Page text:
Fourth of July 2020

What you need to know before celebrating this weekend


Photo courtesey of John Beltran.

This Saturday is the Fourth of July, the United States celebration of independence, and one of the biggest holiday weekends of the year. We all look forward to it every year: the barbecue, running around and playing with our cousins, potato sack races. Even if you didn’t have a family celebration to attend, there were always theme parks to look forward to, with thrilling rides and extravagant fireworks displays. With beaches and parks usually jam packed with celebrating crowds during the Fourth of July every year, it should come as no surprise that all these public venues will be closed temporarily this weekend.

With the very real second wave and a spike of COVID-19 cases on the horizon, Governor Newsom has declared the closing of all LA County beaches and all of the amenities that go along with them such as the bike paths, piers and public parking lots.

The closure will be in effect from 12:01 a.m. Friday to 5:00 a.m. Monday.

Along with the closure of beaches, Newsom also issued a temporary ban on fireworks displays within Counties across the state. The ban on fireworks displays only applies to the Fourth of July weekend.

It will be interesting to see how this will be implemented for the weekend seeing as how even before the COVID-19 pandemic, fireworks have already been banned in certain cities across the state. In years prior, however, we could still anticipate seeing them light up the night sky all over the Inland Empire and San Gabriel Valley.

It seems that cities anticipating the displeasure of residents have come up with many creative ways for the community to still celebrate and witness a fireworks display. Cities along the coast are still celebrating with their own events such as the Laguna Niguel 4th of July Digital Celebration Finale which will be broadcasted on Facebook. For those of us who can’t go without seeing fireworks in person San Bernardino will be hosting a Drive in Fireworks Extravaganza at 9 p.m. with the price of admission being $40.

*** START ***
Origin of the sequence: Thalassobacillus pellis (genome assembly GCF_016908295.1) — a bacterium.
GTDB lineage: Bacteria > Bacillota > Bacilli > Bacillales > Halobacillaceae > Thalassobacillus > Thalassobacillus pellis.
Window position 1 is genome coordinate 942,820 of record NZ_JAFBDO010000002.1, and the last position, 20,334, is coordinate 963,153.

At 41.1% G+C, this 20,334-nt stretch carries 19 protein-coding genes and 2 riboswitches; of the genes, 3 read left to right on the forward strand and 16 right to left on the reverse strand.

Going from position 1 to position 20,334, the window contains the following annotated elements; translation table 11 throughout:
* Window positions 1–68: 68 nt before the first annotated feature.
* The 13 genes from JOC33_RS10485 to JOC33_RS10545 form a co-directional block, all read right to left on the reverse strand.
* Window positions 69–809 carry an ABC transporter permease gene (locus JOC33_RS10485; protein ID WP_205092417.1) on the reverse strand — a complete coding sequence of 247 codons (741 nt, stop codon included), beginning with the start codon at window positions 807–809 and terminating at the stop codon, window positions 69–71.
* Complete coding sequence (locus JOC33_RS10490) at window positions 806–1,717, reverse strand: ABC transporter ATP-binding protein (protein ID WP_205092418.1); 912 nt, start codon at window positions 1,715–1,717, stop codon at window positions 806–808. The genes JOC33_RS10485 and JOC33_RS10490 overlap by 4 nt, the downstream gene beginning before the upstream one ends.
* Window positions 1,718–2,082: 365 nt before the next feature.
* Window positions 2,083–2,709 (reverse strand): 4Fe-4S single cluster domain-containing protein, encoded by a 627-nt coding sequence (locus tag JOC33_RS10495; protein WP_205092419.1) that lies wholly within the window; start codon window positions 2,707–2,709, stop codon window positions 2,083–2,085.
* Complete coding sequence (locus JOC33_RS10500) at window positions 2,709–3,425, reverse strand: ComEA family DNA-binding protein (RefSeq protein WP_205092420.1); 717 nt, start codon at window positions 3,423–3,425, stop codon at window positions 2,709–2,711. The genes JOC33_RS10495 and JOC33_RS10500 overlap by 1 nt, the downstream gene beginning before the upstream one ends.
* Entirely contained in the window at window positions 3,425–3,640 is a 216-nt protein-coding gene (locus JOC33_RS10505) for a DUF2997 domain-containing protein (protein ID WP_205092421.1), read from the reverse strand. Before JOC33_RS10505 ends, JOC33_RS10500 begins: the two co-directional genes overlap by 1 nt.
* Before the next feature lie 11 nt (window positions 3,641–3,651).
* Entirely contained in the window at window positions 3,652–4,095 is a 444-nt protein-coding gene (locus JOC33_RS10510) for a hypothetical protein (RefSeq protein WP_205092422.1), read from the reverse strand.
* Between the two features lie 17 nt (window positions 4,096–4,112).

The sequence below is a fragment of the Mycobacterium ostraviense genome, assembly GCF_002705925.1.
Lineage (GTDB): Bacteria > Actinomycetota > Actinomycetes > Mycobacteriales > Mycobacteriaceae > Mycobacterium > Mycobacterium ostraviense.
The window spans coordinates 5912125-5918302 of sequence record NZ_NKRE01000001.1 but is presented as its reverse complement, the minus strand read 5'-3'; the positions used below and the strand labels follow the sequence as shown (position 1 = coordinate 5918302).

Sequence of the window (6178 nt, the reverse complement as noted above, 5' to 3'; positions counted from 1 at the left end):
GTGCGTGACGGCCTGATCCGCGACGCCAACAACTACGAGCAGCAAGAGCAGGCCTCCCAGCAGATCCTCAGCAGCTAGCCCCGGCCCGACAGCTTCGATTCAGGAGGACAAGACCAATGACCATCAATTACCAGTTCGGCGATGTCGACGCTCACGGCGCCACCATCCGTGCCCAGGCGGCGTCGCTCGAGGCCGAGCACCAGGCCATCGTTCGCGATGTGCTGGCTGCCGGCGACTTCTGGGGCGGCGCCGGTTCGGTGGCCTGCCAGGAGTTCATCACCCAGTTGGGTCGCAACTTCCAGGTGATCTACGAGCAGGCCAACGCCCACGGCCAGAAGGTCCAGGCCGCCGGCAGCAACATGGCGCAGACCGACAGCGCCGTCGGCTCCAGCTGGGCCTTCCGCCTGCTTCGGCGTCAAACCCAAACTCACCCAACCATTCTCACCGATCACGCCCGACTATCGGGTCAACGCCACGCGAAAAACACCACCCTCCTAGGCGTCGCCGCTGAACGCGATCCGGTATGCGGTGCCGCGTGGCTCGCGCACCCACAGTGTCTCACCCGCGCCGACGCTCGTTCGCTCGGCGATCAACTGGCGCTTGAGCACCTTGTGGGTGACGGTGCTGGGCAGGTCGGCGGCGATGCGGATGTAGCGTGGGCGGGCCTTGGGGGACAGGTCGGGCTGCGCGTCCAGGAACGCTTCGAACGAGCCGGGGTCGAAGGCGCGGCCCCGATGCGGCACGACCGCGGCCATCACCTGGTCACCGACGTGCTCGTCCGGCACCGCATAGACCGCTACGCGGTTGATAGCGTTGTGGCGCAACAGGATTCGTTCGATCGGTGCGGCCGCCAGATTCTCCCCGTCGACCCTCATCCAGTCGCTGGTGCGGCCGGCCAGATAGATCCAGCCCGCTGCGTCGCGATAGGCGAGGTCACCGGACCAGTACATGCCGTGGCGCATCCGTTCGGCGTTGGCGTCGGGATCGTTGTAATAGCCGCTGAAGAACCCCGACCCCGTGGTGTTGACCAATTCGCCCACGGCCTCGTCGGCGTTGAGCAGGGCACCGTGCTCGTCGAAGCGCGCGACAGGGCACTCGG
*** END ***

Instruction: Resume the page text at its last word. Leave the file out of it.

Areas such as the Inland Empire may have more of it’s celebrations cancelled than there are proceeding, but there are events still planned for the holiday, such as Corona’s Red White and You! virtual celebration, which includes a free virtual fireworks show and a patriotic pet contest.

The San Gabriel Valley is also still in the game with some of its celebrations still scheduled, like Baldwin Park’s Patriotic Home-Decorating Contest. Diamond Bar residents can also enter a homemade fort in the city’s Family-Fun ‘Forts for The Fourth’ contest, with the top three entries winning prizes.

Many of the National Parks are remaining open during the holiday, but are closing their visitor’s centers and campgrounds. The National Parks Service offers helpful information on its website, and recommends visiting a park’s website before visiting to determine its operating status.

Although there are many temporary restrictions and cancellations being implemented this Fourth of July holiday, it is vital to not let it dampen our spirits and to remember what we are doing this for. The number of COVID-19 cases are spiking again and are anticipated to reach the same levels of infection as were seen during the peak of the first wave of the pandemic. This, coupled with the heavy impact on hospital capacity makes it all the more important that we do everything we can as a community to prevent the spread and enjoy a responsible and fun, though physically distant, Fourth of July weekend.